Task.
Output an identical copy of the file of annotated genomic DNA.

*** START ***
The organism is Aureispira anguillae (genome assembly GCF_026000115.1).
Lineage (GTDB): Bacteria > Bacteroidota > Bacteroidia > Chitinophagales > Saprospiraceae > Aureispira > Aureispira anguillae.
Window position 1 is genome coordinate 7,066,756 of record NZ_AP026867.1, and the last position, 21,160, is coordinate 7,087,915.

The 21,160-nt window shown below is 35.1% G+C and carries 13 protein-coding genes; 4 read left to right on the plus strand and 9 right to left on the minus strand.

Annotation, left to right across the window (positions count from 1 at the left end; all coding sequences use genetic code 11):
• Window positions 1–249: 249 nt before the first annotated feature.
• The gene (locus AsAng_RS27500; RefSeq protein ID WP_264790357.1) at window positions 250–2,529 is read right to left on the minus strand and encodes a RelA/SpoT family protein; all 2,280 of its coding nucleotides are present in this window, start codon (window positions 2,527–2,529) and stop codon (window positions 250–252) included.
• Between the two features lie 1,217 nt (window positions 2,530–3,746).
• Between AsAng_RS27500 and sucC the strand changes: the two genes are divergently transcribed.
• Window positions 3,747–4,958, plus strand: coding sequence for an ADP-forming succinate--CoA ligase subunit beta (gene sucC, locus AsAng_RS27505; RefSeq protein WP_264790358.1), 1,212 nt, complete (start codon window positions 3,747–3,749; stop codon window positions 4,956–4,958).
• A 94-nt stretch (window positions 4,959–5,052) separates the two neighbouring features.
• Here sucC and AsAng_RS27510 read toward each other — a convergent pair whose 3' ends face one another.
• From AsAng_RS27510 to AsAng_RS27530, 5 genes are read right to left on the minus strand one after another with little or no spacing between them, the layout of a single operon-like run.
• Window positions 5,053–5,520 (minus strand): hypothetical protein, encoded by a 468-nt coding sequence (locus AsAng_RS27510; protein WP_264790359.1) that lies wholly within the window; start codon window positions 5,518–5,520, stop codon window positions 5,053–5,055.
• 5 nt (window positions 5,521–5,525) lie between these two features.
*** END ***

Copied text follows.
The organism is Aureispira anguillae (genome assembly GCF_026000115.1).
Lineage (GTDB): Bacteria > Bacteroidota > Bacteroidia > Chitinophagales > Saprospiraceae > Aureispira > Aureispira anguillae.
Window position 1 is genome coordinate 7,066,756 of record NZ_AP026867.1, and the last position, 21,160, is coordinate 7,087,915.

The 21,160-nt window shown below is 35.1% G+C and carries 13 protein-coding genes; 4 read left to right on the plus strand and 9 right to left on the minus strand.

Annotation, left to right across the window (positions count from 1 at the left end; all coding sequences use genetic code 11):
• Window positions 1–249: 249 nt before the first annotated feature.
• The gene (locus AsAng_RS27500; RefSeq protein ID WP_264790357.1) at window positions 250–2,529 is read right to left on the minus strand and encodes a RelA/SpoT family protein; all 2,280 of its coding nucleotides are present in this window, start codon (window positions 2,527–2,529) and stop codon (window positions 250–252) included.
• Between the two features lie 1,217 nt (window positions 2,530–3,746).
• Between AsAng_RS27500 and sucC the strand changes: the two genes are divergently transcribed.
• Window positions 3,747–4,958, plus strand: coding sequence for an ADP-forming succinate--CoA ligase subunit beta (gene sucC, locus AsAng_RS27505; RefSeq protein WP_264790358.1), 1,212 nt, complete (start codon window positions 3,747–3,749; stop codon window positions 4,956–4,958).
• A 94-nt stretch (window positions 4,959–5,052) separates the two neighbouring features.
• Here sucC and AsAng_RS27510 read toward each other — a convergent pair whose 3' ends face one another.
• From AsAng_RS27510 to AsAng_RS27530, 5 genes are read right to left on the minus strand one after another with little or no spacing between them, the layout of a single operon-like run.
• Window positions 5,053–5,520 (minus strand): hypothetical protein, encoded by a 468-nt coding sequence (locus AsAng_RS27510; protein WP_264790359.1) that lies wholly within the window; start codon window positions 5,518–5,520, stop codon window positions 5,053–5,055.
• 5 nt (window positions 5,521–5,525) lie between these two features.